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Building a successful business takes strategy

In a world of stress, spas are a serene environment offering relaxation and momentary relief from the daily grind. But for the spa owner, this tranquil space is a place of business and success in the spa industry is not a certainty. According to the 2006 Canadian Spa Sector Profile, the industry has become increasingly competitive over the years with a cumulative Canadian growth of 329 per cent from 1996 to March 2006.

“A lot of spa owners are stuck in that daily routine whether they’re performing services or working reception,” says Rob Cass of Spaformation. “You’ve got to get the mindset of working on your business, not just in your business.”

Cass and his team of industry professionals coach spa owners on the business side of running a spa. Their guidance helps spa owners stay on top of current trends and make decisions for their particular location that will put them ahead of the competition.

“There are a lot of $100,000 lasers acting as coat racks right now. The reason being is they got excited about a trend and didn’t look at it from their own business point-of-view.” He adds, “You might think it’s awesome, but do your customers?”


Innovation can happen at many stages of a spa’s lifecycle, often for different reasons. New spas are looking for a competitive edge. Older, more established spots like Ste. Anne’s Spa in Ontario and Manitou Springs Resort & Mineral Spa in Saskatchewan, are aiming to grow their business and maintain repeat customers.

Guests have been going to Manitou Springs since 1987 to bathe in the highly concentrated mineral water. In 1991, a hotel and aesthetics area were added and this year, CEO Dwight Hayter renovated and expanded the resort’s Serenity Massage and Esthetics area again after an increase in guests at the mineral pool left the Serenity cramped and unable to accommodate everyone.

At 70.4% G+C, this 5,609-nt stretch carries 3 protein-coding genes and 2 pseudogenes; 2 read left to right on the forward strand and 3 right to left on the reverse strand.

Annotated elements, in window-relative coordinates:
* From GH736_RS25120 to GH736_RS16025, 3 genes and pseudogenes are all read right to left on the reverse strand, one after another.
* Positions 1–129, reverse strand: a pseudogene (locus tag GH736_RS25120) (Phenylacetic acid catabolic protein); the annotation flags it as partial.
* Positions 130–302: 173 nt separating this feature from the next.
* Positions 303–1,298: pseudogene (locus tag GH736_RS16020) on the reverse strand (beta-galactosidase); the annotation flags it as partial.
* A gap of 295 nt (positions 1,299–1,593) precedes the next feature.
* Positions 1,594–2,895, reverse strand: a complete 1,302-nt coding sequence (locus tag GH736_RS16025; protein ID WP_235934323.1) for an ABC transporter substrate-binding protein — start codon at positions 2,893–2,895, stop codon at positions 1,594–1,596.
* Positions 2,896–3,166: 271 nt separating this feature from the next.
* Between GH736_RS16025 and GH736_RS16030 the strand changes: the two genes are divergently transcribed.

With this added space, Serenity is now able to provide couples’ massages, group manicures for up to eight people, facials, men’s treatments, and reflexology.

The CEO says he travels internationally and added the last two treatments after observing the global industry’s move toward holistic and men’s only experiences.

Hayter says that even he was surprised by the local response to the new men’s treatments. “I was quite shocked with the amount of men’s treatments we started booking right out of the gate when we launched it. I didn’t expect it to take off as quickly as it did.”

For Jim Corcoran, the owner and general manager of Ste. Anne’s Spa, it made sense to hire Cass as a consultant when he was looking for alternative ways of marketing the spa.

“You can be in business for a long time and end up growing blinders,” says Corcoran. “You or your staff may not see things that somebody from outside comes in and spots.”

Regardless whether you want outside help or choose to innovate on your own, it’s important to understand industry trends and your target consumer. Staying connected with the business of the spa will help locate areas that could improve the bottom line.


With thousands of available options, picking the perfect products for a spa can seem like an impossible task. However, Grace Nesci of Sigmacon Skin Sciences says when selecting retail products the decision should first start with the supplier.

“Go with a company that you know will take it to the next level and be with you long term.”

Cass agrees and adds, “There are so many great products out there, you want to partner with the right company more than with the right products.”